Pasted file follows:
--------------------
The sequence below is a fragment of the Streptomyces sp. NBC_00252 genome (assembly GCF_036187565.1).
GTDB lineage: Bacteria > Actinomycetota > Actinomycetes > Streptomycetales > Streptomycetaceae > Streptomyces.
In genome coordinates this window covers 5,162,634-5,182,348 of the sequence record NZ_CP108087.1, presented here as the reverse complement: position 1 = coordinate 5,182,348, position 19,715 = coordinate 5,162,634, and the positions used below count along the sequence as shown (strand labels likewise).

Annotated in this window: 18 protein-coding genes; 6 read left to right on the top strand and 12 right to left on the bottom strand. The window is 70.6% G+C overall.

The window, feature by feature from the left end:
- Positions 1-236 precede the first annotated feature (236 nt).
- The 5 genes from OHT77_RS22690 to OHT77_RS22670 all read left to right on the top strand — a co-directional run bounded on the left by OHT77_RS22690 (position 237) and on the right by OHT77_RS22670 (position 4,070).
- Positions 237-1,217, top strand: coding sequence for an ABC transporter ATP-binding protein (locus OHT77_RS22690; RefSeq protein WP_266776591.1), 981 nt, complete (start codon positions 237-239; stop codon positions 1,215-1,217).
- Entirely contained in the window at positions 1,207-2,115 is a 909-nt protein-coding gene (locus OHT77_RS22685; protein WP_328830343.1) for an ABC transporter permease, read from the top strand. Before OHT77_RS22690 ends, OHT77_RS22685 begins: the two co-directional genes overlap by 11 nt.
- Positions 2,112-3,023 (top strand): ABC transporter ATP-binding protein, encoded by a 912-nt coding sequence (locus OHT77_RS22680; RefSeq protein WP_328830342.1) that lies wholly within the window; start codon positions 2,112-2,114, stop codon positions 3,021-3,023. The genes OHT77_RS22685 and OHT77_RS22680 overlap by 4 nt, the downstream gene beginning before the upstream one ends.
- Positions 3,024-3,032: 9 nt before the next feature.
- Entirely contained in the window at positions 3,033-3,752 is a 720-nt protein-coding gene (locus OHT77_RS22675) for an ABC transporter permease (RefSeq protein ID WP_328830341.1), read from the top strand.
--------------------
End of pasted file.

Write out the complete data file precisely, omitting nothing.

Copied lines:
The sequence below is a fragment of the Streptomyces sp. NBC_00252 genome (assembly GCF_036187565.1).
GTDB lineage: Bacteria > Actinomycetota > Actinomycetes > Streptomycetales > Streptomycetaceae > Streptomyces.
In genome coordinates this window covers 5,162,634-5,182,348 of the sequence record NZ_CP108087.1, presented here as the reverse complement: position 1 = coordinate 5,182,348, position 19,715 = coordinate 5,162,634, and the positions used below count along the sequence as shown (strand labels likewise).

Annotated in this window: 18 protein-coding genes; 6 read left to right on the top strand and 12 right to left on the bottom strand. The window is 70.6% G+C overall.

The window, feature by feature from the left end:
- Positions 1-236 precede the first annotated feature (236 nt).
- The 5 genes from OHT77_RS22690 to OHT77_RS22670 all read left to right on the top strand — a co-directional run bounded on the left by OHT77_RS22690 (position 237) and on the right by OHT77_RS22670 (position 4,070).
- Positions 237-1,217, top strand: coding sequence for an ABC transporter ATP-binding protein (locus OHT77_RS22690; RefSeq protein WP_266776591.1), 981 nt, complete (start codon positions 237-239; stop codon positions 1,215-1,217).
- Entirely contained in the window at positions 1,207-2,115 is a 909-nt protein-coding gene (locus OHT77_RS22685; protein WP_328830343.1) for an ABC transporter permease, read from the top strand. Before OHT77_RS22690 ends, OHT77_RS22685 begins: the two co-directional genes overlap by 11 nt.
- Positions 2,112-3,023 (top strand): ABC transporter ATP-binding protein, encoded by a 912-nt coding sequence (locus OHT77_RS22680; RefSeq protein WP_328830342.1) that lies wholly within the window; start codon positions 2,112-2,114, stop codon positions 3,021-3,023. The genes OHT77_RS22685 and OHT77_RS22680 overlap by 4 nt, the downstream gene beginning before the upstream one ends.
- Positions 3,024-3,032: 9 nt before the next feature.
- Entirely contained in the window at positions 3,033-3,752 is a 720-nt protein-coding gene (locus OHT77_RS22675) for an ABC transporter permease (RefSeq protein ID WP_328830341.1), read from the top strand.